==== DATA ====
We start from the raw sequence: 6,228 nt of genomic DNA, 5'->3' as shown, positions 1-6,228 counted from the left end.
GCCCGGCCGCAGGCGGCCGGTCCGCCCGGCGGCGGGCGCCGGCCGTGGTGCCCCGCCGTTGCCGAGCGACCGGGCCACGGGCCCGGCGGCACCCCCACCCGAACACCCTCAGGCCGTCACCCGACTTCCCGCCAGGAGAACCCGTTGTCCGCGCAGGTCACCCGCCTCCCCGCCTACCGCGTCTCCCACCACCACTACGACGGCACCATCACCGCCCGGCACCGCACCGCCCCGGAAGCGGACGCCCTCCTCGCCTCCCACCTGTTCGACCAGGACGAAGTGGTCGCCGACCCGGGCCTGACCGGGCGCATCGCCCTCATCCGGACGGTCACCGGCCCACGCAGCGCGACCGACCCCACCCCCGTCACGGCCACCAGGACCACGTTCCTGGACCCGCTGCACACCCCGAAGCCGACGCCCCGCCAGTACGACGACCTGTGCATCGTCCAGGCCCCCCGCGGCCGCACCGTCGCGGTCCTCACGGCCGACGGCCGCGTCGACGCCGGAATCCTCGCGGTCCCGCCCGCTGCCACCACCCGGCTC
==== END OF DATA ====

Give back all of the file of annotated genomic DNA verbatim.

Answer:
We start from the raw sequence: 6,228 nt of genomic DNA, 5'->3' as shown, positions 1-6,228 counted from the left end.
GCCCGGCCGCAGGCGGCCGGTCCGCCCGGCGGCGGGCGCCGGCCGTGGTGCCCCGCCGTTGCCGAGCGACCGGGCCACGGGCCCGGCGGCACCCCCACCCGAACACCCTCAGGCCGTCACCCGACTTCCCGCCAGGAGAACCCGTTGTCCGCGCAGGTCACCCGCCTCCCCGCCTACCGCGTCTCCCACCACCACTACGACGGCACCATCACCGCCCGGCACCGCACCGCCCCGGAAGCGGACGCCCTCCTCGCCTCCCACCTGTTCGACCAGGACGAAGTGGTCGCCGACCCGGGCCTGACCGGGCGCATCGCCCTCATCCGGACGGTCACCGGCCCACGCAGCGCGACCGACCCCACCCCCGTCACGGCCACCAGGACCACGTTCCTGGACCCGCTGCACACCCCGAAGCCGACGCCCCGCCAGTACGACGACCTGTGCATCGTCCAGGCCCCCCGCGGCCGCACCGTCGCGGTCCTCACGGCCGACGGCCGCGTCGACGCCGGAATCCTCGCGGTCCCGCCCGCTGCCACCACCCGGCTC